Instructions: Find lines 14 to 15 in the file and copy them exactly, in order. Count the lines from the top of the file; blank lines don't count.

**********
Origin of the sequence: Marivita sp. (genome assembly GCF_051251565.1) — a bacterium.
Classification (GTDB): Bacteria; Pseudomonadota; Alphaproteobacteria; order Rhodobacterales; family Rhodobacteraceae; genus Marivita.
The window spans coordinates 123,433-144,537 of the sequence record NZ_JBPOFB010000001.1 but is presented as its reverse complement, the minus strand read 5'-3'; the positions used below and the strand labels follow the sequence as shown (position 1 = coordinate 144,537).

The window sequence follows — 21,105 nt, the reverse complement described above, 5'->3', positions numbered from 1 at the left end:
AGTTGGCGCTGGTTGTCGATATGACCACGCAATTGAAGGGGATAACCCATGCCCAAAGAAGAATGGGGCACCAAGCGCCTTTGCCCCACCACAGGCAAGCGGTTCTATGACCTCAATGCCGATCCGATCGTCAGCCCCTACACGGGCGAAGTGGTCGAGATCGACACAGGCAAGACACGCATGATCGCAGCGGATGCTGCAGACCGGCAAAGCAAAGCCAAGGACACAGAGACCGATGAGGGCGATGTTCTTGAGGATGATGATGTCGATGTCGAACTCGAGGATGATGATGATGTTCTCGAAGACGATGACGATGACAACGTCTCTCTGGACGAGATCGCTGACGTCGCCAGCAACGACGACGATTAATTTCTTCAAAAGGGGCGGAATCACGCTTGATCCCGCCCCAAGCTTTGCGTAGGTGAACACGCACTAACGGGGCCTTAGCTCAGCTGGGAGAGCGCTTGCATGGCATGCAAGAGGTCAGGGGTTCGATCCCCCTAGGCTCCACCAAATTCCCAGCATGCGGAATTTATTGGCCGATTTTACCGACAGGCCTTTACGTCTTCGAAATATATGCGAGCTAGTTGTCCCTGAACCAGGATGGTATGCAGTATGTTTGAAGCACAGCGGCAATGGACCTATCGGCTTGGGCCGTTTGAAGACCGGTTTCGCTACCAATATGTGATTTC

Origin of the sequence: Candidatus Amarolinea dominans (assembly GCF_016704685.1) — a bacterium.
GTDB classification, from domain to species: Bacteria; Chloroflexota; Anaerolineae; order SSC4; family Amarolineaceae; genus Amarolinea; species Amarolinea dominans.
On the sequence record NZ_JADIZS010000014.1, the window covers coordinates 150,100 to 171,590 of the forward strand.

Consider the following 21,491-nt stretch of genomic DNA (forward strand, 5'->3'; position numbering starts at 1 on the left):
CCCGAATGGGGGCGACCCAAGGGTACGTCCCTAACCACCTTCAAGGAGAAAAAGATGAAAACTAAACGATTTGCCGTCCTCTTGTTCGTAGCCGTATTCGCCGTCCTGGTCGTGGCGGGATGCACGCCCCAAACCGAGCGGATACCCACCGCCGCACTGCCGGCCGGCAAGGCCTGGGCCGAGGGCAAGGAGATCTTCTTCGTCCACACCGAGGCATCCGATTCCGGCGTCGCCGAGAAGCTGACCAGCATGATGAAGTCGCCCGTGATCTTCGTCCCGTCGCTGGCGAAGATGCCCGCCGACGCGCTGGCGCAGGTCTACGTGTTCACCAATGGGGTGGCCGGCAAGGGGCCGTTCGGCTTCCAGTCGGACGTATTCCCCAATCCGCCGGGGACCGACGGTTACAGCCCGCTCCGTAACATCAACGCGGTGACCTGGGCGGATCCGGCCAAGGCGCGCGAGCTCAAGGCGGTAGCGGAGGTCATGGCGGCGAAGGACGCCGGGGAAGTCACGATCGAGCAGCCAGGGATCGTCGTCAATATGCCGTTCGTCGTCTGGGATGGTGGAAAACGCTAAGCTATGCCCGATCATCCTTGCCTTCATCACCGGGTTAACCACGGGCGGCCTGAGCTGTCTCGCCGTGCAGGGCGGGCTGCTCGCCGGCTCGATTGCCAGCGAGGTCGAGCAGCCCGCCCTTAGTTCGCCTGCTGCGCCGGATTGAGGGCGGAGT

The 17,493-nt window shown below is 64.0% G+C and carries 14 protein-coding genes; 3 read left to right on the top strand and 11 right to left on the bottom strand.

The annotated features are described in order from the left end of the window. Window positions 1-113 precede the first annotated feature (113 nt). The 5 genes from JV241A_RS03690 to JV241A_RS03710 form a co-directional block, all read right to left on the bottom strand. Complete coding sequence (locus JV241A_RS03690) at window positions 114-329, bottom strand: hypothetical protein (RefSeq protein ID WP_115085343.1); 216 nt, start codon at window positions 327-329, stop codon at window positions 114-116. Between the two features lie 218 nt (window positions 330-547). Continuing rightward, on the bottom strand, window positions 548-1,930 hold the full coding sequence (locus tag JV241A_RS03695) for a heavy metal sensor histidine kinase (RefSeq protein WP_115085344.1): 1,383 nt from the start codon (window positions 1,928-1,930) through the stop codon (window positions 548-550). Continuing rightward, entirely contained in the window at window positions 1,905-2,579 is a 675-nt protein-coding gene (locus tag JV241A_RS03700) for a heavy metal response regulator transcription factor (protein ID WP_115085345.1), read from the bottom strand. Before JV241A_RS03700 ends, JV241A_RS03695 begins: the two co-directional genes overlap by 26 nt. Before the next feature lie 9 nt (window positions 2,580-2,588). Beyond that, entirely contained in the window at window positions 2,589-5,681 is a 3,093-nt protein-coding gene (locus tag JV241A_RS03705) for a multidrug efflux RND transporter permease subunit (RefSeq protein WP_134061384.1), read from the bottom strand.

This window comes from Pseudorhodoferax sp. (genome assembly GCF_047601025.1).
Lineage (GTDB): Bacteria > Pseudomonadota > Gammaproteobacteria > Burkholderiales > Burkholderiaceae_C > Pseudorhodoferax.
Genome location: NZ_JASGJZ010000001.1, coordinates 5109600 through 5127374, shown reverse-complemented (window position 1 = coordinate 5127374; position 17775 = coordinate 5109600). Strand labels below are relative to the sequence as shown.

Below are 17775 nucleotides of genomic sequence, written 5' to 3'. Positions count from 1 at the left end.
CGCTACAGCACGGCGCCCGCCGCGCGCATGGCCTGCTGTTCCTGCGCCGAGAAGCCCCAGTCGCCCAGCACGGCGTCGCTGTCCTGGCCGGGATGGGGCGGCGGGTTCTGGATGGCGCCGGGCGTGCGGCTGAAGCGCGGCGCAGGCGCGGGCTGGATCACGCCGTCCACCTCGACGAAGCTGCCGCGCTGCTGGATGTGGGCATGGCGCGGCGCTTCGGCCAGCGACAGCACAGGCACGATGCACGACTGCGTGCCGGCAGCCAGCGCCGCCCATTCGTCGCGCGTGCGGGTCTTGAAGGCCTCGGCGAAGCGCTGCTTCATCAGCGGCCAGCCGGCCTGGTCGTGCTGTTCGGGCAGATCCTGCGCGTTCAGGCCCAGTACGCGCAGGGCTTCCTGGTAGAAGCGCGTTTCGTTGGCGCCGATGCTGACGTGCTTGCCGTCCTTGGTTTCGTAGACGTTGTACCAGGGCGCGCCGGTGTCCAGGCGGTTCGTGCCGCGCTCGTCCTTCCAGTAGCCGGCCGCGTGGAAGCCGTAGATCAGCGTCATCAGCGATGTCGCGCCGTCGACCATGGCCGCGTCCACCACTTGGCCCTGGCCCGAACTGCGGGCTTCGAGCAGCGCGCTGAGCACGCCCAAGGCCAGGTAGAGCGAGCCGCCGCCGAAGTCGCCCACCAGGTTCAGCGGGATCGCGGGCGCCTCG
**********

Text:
Lineage (GTDB): Bacteria > Pseudomonadota > Gammaproteobacteria > Burkholderiales > Burkholderiaceae_C > Pseudorhodoferax.
Genome location: NZ_JASGJZ010000001.1, coordinates 5109600 through 5127374, shown reverse-complemented (window position 1 = coordinate 5127374; position 17775 = coordinate 5109600). Strand labels below are relative to the sequence as shown.